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All six Alabama Republicans in the U.S. House are cosponsors of H.R. 619, which was was introduced by Reps. Ann Wagner (R-MO) and Steve Scalise (R-LA) in January. The bill would ensure any baby born that survives an abortion would receive the same standard of medical care as a baby born under normal circumstances.

“I will never understand how any human would not support caring for a tiny, living baby that survives an attempted abortion,” he continued. “Anyone who is okay with not helping these babies is simply supporting infanticide. I will always stand up for the rights of the most innocent among us, and it’s shameful that Nancy Pelosi will not even bring this critical legislation up for a vote.”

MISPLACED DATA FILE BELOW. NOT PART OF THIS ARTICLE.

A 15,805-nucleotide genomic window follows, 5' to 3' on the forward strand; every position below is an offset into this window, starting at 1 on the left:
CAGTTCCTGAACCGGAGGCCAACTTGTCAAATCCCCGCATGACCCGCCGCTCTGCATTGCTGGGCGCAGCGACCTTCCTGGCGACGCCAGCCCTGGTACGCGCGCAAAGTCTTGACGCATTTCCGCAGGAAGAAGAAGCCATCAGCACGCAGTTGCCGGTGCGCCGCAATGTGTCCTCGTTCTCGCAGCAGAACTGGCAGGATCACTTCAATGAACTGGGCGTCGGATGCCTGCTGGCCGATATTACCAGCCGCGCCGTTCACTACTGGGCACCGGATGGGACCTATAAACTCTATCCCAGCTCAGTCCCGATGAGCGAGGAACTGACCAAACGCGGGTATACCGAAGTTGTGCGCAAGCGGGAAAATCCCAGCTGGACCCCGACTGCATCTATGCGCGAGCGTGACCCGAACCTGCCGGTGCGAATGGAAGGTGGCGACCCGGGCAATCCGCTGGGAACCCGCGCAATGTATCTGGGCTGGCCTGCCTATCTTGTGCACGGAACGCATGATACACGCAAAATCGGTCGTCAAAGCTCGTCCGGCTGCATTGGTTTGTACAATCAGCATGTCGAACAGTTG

Sean Ross is the editor of Yellowhammer News. You can follow him on Twitter @sean_yhn

15 hours ago

Alabama Senate passes bill banning biological males from competing in female sports

MONTGOMERY — The Alabama Senate on Thursday passed HB 391, which would would prohibit biological males from competing in public school female sports — and vice versa.

The legislation, which only applies to public K-12 schools, would prohibit competition by one gender against another, unless the event specifically is intended to include both genders.

HB 391 was carried in the Senate by Sen. Garlan Gudger (R-Cullman) and is sponsored by Rep. Scott Stadthagen (R-Hartselle).

“A public K-12 school may not allow a biological female to participate on a male team if there is a female team in a sport. A public K-12 school may never allow a biological male to participate on a female team,” says the amended version of the bill passed by the Senate.

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In sports where there are not separate competitions for females and males, such as football, both genders would still be able to participate together.